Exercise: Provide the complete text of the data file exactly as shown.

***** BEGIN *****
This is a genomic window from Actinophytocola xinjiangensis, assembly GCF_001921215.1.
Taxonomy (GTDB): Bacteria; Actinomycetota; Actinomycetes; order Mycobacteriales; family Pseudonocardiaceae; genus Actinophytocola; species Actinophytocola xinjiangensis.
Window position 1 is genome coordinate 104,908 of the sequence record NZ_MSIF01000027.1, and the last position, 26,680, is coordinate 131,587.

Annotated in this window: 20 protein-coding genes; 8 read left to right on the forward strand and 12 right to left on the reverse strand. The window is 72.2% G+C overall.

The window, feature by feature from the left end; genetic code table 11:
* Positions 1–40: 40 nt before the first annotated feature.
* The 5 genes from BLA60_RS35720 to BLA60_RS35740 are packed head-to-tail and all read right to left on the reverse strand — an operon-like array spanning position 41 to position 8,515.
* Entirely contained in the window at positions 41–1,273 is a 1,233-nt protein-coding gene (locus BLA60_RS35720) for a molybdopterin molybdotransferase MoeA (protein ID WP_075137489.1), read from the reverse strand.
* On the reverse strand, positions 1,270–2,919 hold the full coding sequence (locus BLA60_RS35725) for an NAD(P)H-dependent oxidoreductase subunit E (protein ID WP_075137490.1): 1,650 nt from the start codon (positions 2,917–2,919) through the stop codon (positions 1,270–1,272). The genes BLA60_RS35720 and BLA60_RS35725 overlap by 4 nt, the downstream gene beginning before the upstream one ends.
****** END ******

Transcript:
This is a genomic window from Actinophytocola xinjiangensis, assembly GCF_001921215.1.
Taxonomy (GTDB): Bacteria; Actinomycetota; Actinomycetes; order Mycobacteriales; family Pseudonocardiaceae; genus Actinophytocola; species Actinophytocola xinjiangensis.
Window position 1 is genome coordinate 104,908 of the sequence record NZ_MSIF01000027.1, and the last position, 26,680, is coordinate 131,587.

Annotated in this window: 20 protein-coding genes; 8 read left to right on the forward strand and 12 right to left on the reverse strand. The window is 72.2% G+C overall.

The window, feature by feature from the left end; genetic code table 11:
* Positions 1–40: 40 nt before the first annotated feature.
* The 5 genes from BLA60_RS35720 to BLA60_RS35740 are packed head-to-tail and all read right to left on the reverse strand — an operon-like array spanning position 41 to position 8,515.
* Entirely contained in the window at positions 41–1,273 is a 1,233-nt protein-coding gene (locus BLA60_RS35720) for a molybdopterin molybdotransferase MoeA (protein ID WP_075137489.1), read from the reverse strand.
* On the reverse strand, positions 1,270–2,919 hold the full coding sequence (locus BLA60_RS35725) for an NAD(P)H-dependent oxidoreductase subunit E (protein ID WP_075137490.1): 1,650 nt from the start codon (positions 2,917–2,919) through the stop codon (positions 1,270–1,272). The genes BLA60_RS35720 and BLA60_RS35725 overlap by 4 nt, the downstream gene beginning before the upstream one ends.